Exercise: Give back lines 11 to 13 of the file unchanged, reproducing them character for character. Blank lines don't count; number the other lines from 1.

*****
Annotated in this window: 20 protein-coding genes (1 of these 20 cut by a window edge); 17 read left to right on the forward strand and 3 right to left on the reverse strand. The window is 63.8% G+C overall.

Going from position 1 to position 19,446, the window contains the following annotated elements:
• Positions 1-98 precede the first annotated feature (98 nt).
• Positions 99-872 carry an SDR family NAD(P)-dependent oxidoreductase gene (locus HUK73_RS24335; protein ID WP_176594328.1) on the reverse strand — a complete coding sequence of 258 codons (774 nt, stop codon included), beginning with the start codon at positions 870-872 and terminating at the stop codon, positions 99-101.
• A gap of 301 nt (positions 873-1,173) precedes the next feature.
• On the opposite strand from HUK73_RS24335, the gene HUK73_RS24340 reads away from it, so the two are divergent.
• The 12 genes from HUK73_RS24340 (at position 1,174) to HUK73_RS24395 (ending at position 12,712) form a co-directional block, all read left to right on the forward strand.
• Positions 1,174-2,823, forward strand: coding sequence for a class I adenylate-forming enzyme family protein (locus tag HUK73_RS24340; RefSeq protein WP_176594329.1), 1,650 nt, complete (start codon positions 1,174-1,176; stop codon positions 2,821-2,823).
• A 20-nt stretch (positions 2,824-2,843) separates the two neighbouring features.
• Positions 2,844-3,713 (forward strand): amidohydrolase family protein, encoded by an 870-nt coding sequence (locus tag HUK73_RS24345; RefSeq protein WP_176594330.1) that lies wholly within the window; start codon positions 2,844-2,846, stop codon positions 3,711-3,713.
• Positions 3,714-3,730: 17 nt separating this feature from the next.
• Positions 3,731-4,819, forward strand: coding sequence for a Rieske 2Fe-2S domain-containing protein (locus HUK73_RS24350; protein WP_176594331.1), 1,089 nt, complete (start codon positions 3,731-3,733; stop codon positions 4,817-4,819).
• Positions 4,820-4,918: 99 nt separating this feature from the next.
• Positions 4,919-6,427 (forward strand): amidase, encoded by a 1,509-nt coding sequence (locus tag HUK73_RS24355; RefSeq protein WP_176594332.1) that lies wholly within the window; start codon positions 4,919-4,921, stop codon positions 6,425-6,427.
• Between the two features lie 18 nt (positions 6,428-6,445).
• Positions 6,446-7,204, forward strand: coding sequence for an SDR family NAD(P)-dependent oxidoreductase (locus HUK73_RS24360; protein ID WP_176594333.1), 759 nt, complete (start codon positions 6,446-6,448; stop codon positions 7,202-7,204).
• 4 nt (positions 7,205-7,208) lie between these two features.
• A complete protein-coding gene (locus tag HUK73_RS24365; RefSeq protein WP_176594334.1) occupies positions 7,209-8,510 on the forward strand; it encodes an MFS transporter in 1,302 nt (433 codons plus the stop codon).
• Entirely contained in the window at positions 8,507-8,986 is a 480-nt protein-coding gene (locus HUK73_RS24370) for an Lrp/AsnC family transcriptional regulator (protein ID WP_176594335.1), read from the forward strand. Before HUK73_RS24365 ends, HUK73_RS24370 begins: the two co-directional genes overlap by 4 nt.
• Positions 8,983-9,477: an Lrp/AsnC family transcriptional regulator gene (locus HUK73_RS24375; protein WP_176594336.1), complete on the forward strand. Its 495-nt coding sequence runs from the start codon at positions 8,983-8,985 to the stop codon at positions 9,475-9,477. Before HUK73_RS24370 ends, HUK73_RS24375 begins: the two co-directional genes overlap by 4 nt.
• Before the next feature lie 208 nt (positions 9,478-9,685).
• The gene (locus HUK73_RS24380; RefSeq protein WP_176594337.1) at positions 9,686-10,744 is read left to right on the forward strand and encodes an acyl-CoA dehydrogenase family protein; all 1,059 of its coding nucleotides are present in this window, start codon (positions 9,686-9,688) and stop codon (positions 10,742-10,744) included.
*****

• Positions 3,714-3,730: 17 nt separating this feature from the next.
• Positions 3,731-4,819, forward strand: coding sequence for a Rieske 2Fe-2S domain-containing protein (locus HUK73_RS24350; protein WP_176594331.1), 1,089 nt, complete (start codon positions 3,731-3,733; stop codon positions 4,817-4,819).
• Positions 4,820-4,918: 99 nt separating this feature from the next.